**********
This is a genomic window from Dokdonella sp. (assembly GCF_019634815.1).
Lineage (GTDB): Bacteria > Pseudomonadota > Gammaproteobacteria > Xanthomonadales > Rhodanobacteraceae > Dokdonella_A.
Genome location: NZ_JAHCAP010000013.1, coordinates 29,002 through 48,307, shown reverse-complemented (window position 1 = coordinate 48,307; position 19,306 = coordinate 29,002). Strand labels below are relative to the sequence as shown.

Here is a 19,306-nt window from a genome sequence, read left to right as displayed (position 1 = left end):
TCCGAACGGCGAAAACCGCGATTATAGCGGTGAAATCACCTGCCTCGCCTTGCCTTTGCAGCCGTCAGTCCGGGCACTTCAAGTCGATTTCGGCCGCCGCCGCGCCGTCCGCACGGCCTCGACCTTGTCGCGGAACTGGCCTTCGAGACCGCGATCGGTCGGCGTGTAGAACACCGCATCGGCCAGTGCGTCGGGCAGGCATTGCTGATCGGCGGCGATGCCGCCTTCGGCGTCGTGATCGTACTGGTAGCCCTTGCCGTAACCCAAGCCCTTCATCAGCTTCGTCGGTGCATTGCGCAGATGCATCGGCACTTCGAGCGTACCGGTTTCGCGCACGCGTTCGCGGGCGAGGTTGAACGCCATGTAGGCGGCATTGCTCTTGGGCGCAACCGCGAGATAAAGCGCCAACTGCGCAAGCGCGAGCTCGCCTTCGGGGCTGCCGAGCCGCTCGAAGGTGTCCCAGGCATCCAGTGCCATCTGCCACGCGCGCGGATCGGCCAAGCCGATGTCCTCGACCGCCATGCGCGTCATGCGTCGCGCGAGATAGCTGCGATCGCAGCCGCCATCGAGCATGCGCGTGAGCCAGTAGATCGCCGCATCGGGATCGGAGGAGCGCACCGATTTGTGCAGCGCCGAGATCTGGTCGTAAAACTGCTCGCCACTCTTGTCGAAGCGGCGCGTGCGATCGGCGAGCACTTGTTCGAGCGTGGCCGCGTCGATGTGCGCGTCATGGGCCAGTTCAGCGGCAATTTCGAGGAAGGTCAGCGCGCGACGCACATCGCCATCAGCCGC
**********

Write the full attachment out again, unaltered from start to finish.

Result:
This is a genomic window from Dokdonella sp. (assembly GCF_019634815.1).
Lineage (GTDB): Bacteria > Pseudomonadota > Gammaproteobacteria > Xanthomonadales > Rhodanobacteraceae > Dokdonella_A.
Genome location: NZ_JAHCAP010000013.1, coordinates 29,002 through 48,307, shown reverse-complemented (window position 1 = coordinate 48,307; position 19,306 = coordinate 29,002). Strand labels below are relative to the sequence as shown.

Here is a 19,306-nt window from a genome sequence, read left to right as displayed (position 1 = left end):
TCCGAACGGCGAAAACCGCGATTATAGCGGTGAAATCACCTGCCTCGCCTTGCCTTTGCAGCCGTCAGTCCGGGCACTTCAAGTCGATTTCGGCCGCCGCCGCGCCGTCCGCACGGCCTCGACCTTGTCGCGGAACTGGCCTTCGAGACCGCGATCGGTCGGCGTGTAGAACACCGCATCGGCCAGTGCGTCGGGCAGGCATTGCTGATCGGCGGCGATGCCGCCTTCGGCGTCGTGATCGTACTGGTAGCCCTTGCCGTAACCCAAGCCCTTCATCAGCTTCGTCGGTGCATTGCGCAGATGCATCGGCACTTCGAGCGTACCGGTTTCGCGCACGCGTTCGCGGGCGAGGTTGAACGCCATGTAGGCGGCATTGCTCTTGGGCGCAACCGCGAGATAAAGCGCCAACTGCGCAAGCGCGAGCTCGCCTTCGGGGCTGCCGAGCCGCTCGAAGGTGTCCCAGGCATCCAGTGCCATCTGCCACGCGCGCGGATCGGCCAAGCCGATGTCCTCGACCGCCATGCGCGTCATGCGTCGCGCGAGATAGCTGCGATCGCAGCCGCCATCGAGCATGCGCGTGAGCCAGTAGATCGCCGCATCGGGATCGGAGGAGCGCACCGATTTGTGCAGCGCCGAGATCTGGTCGTAAAACTGCTCGCCACTCTTGTCGAAGCGGCGCGTGCGATCGGCGAGCACTTGTTCGAGCGTGGCCGCGTCGATGTGCGCGTCATGGGCCAGTTCAGCGGCAATTTCGAGGAAGGTCAGCGCGCGACGCACATCGCCATCAGCCGC